ANSTO’s application is predicated on a 40 year operating life for the IWS. …

If the NRWMF were to be delayed beyond the 40 years, ANSTO would undertake actions to support an extension of the facility and container, or the safe transfer to another approved dual usage container. …

Conclusion:

It appears there are some uncertainties regarding establishment of the NRWMF. …

The ARPANSA assessor notes that though the (IWS) facility is for interim storage, the licence is not time-limited.”

The ARPANSA CEO’s Statement of Reasons for the IWS operating licence” (May 2015) states:

3.1.1 Purpose of the facility

The purpose of the IWS Facility is to store radioactive waste resulting from reprocessing of fuel that has been used in the now permanently shut down High Flux Australian Reactor (HIFAR). The application concerns spent fuel that was shipped to France (La Hague) and to the UK (Dounreay) under agreements with AREVA and UKAEA to reprocess the fuel and to return the radioactive waste resulting from the reprocessing…

General characteristics of the returned waste

… In addition, the waste to be returned from the UK may be required to be stored temporarily at the IWS Facility. This will only happen if the NRWMF is not available when the waste is returned. The return of the waste from the UK is planned to take place around the year 2020.

The waste to be returned from France contains about five times more activity than the material to be returned from the UK. The dominating fraction (approaching 99.9%) of the activity of the waste returned from France will be contained in the TN81 cask. The total activity of beta emitters is in the order of 15 petabecquerel (PBq), dominated by strontium-90/yttrium-90 in secular equilibrium and caesium-137.

Radionuclide inventory

My request with regard to radionuclide inventory was phrased as follows:

… I consider it possible on the basis of the available information on the nature of the waste being returned from the UK that it can be stored at the IWS Facility. …

I consider it appropriate that ANSTO dimension the IWS Facility and plan for its operations so that it may accommodate the waste returned from the UK.

Further, the ARPANSA “Regulatory Assessment Report – Operating” (May 2015) considered ANSTO Contingency Planning for the IWS to operate for longer than 40 years and to also potentially store reprocessed nuclear fuel waste at ANSTO “until the availability of a final disposal option”:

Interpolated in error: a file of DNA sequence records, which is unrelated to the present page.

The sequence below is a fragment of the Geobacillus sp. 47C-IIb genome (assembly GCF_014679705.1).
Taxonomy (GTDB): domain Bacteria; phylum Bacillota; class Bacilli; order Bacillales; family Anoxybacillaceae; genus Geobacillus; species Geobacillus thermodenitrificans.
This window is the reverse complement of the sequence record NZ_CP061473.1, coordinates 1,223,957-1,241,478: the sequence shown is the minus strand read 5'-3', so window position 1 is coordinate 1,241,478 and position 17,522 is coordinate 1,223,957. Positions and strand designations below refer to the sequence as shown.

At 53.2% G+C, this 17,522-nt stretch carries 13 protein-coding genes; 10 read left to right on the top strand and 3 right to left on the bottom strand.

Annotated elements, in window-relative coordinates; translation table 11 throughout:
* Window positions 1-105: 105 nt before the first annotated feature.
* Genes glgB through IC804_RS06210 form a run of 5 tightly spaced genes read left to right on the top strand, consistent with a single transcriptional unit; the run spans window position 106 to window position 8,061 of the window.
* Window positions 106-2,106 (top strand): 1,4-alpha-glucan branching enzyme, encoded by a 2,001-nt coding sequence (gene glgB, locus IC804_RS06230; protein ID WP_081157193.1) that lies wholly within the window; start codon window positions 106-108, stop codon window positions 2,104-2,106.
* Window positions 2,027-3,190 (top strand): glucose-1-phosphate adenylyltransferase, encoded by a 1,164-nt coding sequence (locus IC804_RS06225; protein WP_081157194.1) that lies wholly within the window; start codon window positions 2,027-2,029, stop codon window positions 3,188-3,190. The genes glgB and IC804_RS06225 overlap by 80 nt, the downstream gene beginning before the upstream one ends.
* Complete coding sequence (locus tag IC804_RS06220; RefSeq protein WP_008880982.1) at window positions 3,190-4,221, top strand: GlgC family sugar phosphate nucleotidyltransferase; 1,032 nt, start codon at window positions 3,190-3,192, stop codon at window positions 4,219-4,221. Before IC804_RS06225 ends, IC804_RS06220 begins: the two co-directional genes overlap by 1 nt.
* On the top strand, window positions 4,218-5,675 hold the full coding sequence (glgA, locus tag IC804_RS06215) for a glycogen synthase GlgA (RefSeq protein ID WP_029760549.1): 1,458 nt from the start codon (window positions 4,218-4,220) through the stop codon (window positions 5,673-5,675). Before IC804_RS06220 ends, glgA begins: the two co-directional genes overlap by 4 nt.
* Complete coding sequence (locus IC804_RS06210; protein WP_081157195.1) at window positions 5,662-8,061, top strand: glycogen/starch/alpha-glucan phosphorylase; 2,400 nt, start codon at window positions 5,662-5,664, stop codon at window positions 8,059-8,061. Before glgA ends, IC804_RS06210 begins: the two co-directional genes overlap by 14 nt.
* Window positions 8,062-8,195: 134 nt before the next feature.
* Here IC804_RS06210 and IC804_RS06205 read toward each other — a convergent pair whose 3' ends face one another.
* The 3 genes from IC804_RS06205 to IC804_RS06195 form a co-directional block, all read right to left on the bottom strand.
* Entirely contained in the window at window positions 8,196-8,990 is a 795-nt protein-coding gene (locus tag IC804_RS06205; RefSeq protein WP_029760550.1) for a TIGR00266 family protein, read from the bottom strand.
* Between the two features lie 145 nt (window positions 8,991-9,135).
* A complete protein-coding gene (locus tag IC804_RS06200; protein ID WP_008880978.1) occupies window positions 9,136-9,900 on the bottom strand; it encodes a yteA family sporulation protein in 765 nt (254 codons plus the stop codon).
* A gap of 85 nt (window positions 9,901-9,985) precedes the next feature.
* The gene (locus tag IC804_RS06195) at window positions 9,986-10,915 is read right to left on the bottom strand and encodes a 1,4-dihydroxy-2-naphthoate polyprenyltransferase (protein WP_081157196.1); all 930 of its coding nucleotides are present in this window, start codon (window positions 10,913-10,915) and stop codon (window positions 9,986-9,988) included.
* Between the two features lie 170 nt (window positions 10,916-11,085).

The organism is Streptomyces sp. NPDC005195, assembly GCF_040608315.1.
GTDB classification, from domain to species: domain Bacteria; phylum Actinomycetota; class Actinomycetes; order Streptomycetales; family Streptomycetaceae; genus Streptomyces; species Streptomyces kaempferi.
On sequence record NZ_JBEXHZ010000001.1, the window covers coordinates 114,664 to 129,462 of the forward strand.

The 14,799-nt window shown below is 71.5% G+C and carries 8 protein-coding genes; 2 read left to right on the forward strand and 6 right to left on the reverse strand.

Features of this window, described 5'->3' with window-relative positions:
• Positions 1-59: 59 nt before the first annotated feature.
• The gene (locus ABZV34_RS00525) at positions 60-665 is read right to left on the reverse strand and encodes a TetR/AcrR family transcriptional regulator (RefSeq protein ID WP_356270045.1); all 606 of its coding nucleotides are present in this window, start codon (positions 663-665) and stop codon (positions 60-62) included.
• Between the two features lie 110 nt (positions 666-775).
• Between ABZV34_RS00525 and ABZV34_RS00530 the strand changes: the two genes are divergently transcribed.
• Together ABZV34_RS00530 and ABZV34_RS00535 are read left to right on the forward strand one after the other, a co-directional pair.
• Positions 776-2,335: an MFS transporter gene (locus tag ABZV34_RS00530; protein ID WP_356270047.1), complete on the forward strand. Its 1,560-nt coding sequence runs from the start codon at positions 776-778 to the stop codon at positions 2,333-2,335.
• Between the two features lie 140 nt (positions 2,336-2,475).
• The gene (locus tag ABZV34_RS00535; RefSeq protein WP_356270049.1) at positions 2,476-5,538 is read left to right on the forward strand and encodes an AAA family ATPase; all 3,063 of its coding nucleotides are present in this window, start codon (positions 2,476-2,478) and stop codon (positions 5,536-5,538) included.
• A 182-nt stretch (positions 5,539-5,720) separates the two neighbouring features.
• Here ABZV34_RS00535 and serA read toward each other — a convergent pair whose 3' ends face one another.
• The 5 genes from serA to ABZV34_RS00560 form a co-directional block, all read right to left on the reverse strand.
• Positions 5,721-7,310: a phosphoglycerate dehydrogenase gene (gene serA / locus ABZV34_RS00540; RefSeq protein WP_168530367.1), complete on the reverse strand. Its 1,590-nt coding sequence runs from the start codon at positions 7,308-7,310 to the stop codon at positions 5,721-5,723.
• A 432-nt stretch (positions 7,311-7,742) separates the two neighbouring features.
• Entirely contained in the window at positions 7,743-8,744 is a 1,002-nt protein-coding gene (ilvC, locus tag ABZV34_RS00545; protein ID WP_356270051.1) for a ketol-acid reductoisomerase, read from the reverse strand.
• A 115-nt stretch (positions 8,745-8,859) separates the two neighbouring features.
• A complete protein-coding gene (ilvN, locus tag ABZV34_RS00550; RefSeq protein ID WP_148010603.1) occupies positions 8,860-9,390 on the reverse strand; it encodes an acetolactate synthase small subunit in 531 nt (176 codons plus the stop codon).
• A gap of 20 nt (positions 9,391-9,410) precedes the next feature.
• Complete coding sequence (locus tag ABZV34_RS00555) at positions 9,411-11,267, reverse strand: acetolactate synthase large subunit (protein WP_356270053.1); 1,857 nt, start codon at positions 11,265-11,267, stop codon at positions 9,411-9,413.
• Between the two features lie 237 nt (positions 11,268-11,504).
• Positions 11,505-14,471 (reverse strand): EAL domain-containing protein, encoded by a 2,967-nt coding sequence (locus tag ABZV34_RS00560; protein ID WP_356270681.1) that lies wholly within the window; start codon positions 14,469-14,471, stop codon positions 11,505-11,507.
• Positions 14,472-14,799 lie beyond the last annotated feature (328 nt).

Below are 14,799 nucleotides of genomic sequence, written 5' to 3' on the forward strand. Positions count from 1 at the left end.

3.2 ANSTO Contingency Plan

3.2.1 Lifetime and future use of the IWS Facility

… The conservative design life considered is 40 years. …

3.2.2 Long term storage of waste and final disposal

ANSTO considers that in the unlikely event that the NRWMF is not built within 40 years, ANSTO would make a submission to ARPANSA to amend the licence to extend it for a defined period of time. … ANSTO also considered reloading the waste into a new TN81 cask, and the reloading operation will be undertaken in a purpose-built facility subject to regulatory approval.

… ANSTO states that a final disposal strategy will be subject to Australian Government policy including monitoring of best practice disposal for such waste worldwide.

3.2.3 Contingency options

In the scenario of the unavailability of the NRWMF, ANSTO has identified the following options for contingency.

3.2.3.2 Retention of the returned residues at ANSTO until the availability of a final disposal option

… This plan will have the provision for ILW storage above ground for approximately 100 years. The Government will continue to explore final disposal options including geological disposal over this period taking into account international best practice of disposal of such waste.”

The ARPANSA “Information for Stakeholders” should acknowledge that the Interim Waste Store (IWS) at the Lucas Heights Technology Centre can:

  • conservatively function for an operating life of 40 years (plus a potential license period extension if and as required);
  • can therefore function throughout the proposed operating period of the Opal reactor;
  • and can function without any requirement for an above ground nuclear fuel waste Store at a proposed NRWMF in the Flinders ranges or elsewhere.

The Lucas Heights Technology Centre is by far the best placed Institution and facility to responsibly manage Australia’s existing nuclear fuel waste and proposed waste accruals from the Opal reactor.

ARPANSA “Information for Stakeholders” inexplicably fails to identify nuclear fuel waste:

It is an inexplicably omission or an unacceptably act of denial for ARPANSA to fail to even identity or to properly explain Australia’s existing nuclear fuel wastes and proposed Opal reactor waste accruals in the “Information for Stakeholders” or in the section “What is radioactive waste?”.

Any public information must outline Australia’s nuclear fuel wastes, by far the highest activity and most concentrated and hazardous nuclear wastes under Australian management, explain storage and disposal requirements, and clearly distinguish these nuclear fuel wastes from other waste forms.

ARPANSA must specifically include, describe and explain the full lifetime Opal reactor nuclear fuel waste disposition plan – across potential overseas reprocessing & associated transport, and potential required direct long term storage and direct spent fuel disposal – if reprocessing is not available over the multi-decade period of proposed continued reactor operations at Lucas Heights.